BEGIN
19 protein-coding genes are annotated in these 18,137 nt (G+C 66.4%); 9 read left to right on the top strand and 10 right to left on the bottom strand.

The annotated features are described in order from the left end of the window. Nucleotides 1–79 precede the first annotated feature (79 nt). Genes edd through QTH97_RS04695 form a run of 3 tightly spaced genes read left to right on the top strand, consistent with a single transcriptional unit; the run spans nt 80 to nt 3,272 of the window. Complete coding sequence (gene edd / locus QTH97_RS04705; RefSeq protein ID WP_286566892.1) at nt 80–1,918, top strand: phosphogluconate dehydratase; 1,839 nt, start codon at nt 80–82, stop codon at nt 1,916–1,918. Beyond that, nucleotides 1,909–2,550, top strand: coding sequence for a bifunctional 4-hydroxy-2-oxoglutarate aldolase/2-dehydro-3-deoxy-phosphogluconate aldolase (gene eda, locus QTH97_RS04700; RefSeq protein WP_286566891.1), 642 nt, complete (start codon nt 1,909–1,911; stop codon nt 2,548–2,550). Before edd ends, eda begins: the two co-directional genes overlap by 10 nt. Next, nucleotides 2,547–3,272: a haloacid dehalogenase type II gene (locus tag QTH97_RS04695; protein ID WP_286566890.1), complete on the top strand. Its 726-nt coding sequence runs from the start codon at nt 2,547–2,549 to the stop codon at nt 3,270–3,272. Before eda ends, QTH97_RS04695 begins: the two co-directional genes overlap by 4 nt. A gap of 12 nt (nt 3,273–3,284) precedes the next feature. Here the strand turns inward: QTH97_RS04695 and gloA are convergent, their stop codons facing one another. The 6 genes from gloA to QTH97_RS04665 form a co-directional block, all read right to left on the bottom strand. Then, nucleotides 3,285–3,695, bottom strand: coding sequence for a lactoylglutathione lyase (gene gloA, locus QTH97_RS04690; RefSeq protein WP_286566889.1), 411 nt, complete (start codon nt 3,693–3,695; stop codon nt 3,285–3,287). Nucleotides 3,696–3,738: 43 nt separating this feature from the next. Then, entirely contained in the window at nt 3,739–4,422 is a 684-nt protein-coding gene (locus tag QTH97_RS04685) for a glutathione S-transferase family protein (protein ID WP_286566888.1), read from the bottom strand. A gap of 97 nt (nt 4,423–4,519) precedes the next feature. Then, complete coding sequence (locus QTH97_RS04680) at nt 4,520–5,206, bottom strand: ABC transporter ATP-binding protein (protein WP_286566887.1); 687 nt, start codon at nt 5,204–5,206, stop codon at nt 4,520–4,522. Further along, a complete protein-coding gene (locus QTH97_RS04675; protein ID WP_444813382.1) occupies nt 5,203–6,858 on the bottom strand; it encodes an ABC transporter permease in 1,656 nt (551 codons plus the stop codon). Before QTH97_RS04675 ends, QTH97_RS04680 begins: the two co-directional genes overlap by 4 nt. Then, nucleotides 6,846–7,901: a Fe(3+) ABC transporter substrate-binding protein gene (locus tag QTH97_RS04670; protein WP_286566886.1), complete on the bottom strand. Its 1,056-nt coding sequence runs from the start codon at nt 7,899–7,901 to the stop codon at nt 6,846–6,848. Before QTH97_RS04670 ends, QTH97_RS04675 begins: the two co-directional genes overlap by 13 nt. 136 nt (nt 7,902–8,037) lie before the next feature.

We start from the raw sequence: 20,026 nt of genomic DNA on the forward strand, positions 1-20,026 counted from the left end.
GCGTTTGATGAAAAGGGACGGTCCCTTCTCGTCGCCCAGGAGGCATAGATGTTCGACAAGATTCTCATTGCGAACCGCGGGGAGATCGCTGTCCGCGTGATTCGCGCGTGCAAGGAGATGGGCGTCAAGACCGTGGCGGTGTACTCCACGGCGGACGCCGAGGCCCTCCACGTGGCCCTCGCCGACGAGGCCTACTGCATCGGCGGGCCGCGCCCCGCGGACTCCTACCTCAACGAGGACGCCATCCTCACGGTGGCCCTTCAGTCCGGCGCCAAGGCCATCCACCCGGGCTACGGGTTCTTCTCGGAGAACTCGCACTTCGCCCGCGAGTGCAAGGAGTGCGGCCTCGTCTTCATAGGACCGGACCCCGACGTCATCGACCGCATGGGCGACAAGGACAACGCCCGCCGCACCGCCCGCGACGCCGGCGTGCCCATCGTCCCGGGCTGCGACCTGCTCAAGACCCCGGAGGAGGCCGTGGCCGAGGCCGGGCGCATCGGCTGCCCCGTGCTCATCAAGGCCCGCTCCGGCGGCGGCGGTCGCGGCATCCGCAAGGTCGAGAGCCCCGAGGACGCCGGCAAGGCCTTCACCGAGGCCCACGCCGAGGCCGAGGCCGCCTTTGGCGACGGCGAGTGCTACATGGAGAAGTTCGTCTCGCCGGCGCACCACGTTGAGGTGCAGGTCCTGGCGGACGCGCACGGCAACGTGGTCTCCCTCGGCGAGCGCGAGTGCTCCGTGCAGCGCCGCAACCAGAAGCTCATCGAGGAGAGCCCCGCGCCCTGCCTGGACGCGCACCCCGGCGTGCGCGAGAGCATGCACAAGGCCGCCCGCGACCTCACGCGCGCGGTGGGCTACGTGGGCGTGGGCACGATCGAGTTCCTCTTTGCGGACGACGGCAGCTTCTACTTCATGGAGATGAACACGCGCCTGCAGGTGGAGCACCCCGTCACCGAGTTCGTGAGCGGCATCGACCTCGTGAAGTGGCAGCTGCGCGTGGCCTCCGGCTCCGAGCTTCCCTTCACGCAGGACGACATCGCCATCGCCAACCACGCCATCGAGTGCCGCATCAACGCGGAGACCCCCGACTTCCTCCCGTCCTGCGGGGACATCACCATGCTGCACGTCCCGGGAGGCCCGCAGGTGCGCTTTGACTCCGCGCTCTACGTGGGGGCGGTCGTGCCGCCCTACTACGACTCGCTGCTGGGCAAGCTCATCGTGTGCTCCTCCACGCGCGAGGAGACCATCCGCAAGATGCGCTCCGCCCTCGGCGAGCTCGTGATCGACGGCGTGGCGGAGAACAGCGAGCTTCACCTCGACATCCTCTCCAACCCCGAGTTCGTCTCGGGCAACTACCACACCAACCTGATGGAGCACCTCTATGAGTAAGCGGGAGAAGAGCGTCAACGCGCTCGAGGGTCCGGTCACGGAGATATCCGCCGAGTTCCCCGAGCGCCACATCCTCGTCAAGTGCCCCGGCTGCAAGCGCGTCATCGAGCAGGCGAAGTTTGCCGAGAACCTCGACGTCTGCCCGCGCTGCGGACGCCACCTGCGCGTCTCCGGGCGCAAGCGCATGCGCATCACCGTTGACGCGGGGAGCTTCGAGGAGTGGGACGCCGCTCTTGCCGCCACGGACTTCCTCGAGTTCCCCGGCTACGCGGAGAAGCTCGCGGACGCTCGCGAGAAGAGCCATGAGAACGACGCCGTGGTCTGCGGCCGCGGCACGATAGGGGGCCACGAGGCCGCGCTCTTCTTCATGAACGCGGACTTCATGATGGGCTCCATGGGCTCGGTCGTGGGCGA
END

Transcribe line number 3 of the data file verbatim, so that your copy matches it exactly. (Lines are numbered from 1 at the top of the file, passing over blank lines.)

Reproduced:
We start from the raw sequence: 20,026 nt of genomic DNA on the forward strand, positions 1-20,026 counted from the left end.